Fierce Q&A: NYU Langone VP on why a hospital is not a hotel

As the industry moves toward patient-centered care, more hospitals are embracing a "patient-first" mentality with better patient engagement and shared decision making.

In honor of October being Patient-Centered Care Awareness Month, FierceHealthcare spoke with Michele Lloyd (pictured), vice president for Children's Services at NYU Langone Medical Center about implementing a patient-centered approach and the importance of using both qualitative and quantitative factors to understand patients' experiences.

FierceHealthcare: How has the industry's approach to patient-centered care evolved over the years?

Michele Lloyd: Twenty years ago, this was a model and philosophy of care that was just beginning to emerge in pediatrics.

What's really evolved quite significantly since the Institute of Medicine report is that this has expanded to include all healthcare--adults, children. And it's no longer just how people think about caring for children and families but directly tied to patient safety and health outcomes in our country.

The approach has very much mainstreamed into adult care, as well as the care of children, looking at a model of partnership, engagement, transparency and inclusion in decision making to ensure safety and productive health outcomes.

FH:  What makes a successful patient/family-centered care model?


"It doesn't mean 'focusing' on patients or families; it means partnering with patients and families."

ML: First, define what it is and then what makes it successful.

In the most comprehensive way, patient- and family-centered care is an approach to partnership. It doesn't mean "focusing" on patients or families; it means partnering with patients and families, which is quite different.

True patient- and family-centered care is a partnership where we, as healthcare professionals, recognize that the people who can best speak to what works for patients and families are indeed patients and families. And so that requires having systems in place to regularly hear from patients and their family members.

Some of them are qualitative and some are quantitative. In most settings across the country, there are quantitative ways, whether that's surveys and focus groups to get feedback. But quantitatively, just getting feedback from surveys is not enough. If you look at a survey finding and see room for improvement, the qualitative piece is what really helps you know how to improve.


"It's not hotel amenities. It's not china plates for meals. While those things are very nice, a true patient/family-centered care model is really at the core of the heart of care."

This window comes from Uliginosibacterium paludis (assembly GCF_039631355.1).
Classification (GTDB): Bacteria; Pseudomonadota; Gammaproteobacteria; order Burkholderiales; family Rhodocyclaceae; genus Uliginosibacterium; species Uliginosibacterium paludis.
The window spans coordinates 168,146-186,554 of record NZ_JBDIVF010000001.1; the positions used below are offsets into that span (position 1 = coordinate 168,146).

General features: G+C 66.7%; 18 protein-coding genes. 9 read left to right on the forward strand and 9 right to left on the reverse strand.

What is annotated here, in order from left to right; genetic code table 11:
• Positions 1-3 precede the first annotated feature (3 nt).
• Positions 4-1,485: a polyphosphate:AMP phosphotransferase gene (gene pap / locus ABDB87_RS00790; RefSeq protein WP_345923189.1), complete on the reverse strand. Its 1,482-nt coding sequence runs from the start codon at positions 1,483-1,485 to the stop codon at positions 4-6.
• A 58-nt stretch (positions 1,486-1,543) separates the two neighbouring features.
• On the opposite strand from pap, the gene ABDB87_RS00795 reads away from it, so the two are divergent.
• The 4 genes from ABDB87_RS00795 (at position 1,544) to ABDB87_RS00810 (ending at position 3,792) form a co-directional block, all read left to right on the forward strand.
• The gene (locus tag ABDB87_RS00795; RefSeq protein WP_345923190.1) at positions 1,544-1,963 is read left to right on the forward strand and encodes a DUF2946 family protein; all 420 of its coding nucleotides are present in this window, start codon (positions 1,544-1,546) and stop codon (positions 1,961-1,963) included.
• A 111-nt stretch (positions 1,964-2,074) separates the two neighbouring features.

In terms of what makes a successful model, is understanding the core principles of partnership, of dignity and respect of information sharing, and transparency.

So it's not hotel amenities. It's not china plates for meals. While those things are very nice, a true patient/family-centered care model is really at the core of the heart of care and coordination and decision making about care.

FH: What are some qualitative ways to hear from patients and families?

ML: There are many ways to give voice, if you will, and stories and texture to that static, sterile numerical survey feedback data.

Qualitative ways would include things like having a patient or family advisory council that is very robust in an organization partnering on every strategic issue. If your strategic objective is constructing a new building, that's on the agenda with your family and family advisory council to get their feedback and input. If one of your strategic objectives is to ever-improving the safety of patients, maybe with central-lines, you would have that on the agenda so patients and families would give direct feedback about those things.

Another way is focus groups with families over very defined topics to get deep input. It's qualitative, it's not statistically significant, but it gives voice and insight needed to make improvements.

A third way is having family faculty, where actual patients and family members are recruited to teach hospital staff--at every new employee orientation, new orientation for residents and fellows. It's a truly educational approach where families are the educators.


"Hold senior executive roundtables,   where you invite four or five family members each session to come and tell their story."

Other ways are to hold senior executive roundtables, where you invite four or five family members each session to come and tell their story about themselves as a patient or about their family member, what went well in their healthcare experience, what was a barrier to an effective experience, and just giving executives face-time, real-time in a room with patients and families learning about how their health system works.